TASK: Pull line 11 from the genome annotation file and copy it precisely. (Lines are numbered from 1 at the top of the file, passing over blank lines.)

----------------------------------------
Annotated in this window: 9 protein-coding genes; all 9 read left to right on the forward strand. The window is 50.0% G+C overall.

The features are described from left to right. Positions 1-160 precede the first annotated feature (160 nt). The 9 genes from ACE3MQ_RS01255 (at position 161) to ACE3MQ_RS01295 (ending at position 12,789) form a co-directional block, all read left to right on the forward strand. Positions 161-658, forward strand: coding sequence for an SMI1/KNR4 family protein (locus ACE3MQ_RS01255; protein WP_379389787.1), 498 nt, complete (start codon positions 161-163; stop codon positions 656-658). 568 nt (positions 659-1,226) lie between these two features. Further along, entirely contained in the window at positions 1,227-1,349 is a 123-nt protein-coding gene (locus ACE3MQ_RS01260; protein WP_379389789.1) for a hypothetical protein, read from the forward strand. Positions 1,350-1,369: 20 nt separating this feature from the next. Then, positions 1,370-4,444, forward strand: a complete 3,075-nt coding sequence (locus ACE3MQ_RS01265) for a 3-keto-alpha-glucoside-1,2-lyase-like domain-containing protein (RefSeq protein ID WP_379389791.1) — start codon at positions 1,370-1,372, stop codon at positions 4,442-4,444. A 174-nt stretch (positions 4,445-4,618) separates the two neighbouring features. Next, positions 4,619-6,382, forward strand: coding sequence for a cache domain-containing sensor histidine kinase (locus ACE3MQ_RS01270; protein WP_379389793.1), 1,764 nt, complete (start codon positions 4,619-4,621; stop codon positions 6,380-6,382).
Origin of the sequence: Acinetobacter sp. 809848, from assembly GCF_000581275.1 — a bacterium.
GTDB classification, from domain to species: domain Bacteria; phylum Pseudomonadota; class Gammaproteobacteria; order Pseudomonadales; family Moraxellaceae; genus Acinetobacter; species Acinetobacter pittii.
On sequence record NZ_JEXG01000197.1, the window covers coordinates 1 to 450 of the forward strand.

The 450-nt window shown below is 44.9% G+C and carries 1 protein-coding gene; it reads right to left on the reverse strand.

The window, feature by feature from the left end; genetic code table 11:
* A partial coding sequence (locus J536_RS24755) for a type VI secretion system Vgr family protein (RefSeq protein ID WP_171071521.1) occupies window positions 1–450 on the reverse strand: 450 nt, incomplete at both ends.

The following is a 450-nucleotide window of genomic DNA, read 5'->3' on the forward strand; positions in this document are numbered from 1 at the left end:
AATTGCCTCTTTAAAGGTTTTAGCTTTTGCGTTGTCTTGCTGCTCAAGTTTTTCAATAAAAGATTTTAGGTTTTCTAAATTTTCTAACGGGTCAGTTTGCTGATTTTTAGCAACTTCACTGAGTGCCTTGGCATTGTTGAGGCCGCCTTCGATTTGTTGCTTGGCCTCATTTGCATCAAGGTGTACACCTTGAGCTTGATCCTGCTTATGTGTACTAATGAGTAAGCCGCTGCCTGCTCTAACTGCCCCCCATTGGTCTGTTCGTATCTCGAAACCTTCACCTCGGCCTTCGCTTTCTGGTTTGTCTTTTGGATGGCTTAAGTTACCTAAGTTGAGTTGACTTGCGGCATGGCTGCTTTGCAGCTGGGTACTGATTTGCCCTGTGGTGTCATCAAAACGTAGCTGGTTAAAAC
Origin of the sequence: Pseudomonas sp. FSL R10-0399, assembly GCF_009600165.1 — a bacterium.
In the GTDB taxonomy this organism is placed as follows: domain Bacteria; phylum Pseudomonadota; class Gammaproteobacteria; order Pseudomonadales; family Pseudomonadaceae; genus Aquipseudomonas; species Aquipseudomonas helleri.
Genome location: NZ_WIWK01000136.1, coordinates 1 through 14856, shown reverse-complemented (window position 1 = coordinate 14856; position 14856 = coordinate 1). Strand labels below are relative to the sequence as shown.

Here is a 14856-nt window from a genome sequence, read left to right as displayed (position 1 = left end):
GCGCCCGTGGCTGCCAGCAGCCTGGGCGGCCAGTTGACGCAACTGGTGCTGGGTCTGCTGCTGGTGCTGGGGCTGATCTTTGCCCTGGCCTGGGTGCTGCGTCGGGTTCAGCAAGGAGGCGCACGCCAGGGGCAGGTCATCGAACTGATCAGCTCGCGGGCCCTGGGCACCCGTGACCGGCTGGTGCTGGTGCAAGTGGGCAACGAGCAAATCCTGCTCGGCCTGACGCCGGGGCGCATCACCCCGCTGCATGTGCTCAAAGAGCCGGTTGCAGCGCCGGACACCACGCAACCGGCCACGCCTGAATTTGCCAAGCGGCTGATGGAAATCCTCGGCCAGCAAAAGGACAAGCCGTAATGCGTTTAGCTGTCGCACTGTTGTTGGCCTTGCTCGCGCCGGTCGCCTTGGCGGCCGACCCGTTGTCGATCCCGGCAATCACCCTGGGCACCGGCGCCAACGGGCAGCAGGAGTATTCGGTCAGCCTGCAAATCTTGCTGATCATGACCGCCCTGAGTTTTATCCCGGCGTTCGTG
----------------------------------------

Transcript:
Origin of the sequence: Pseudomonas sp. FSL R10-0399, assembly GCF_009600165.1 — a bacterium.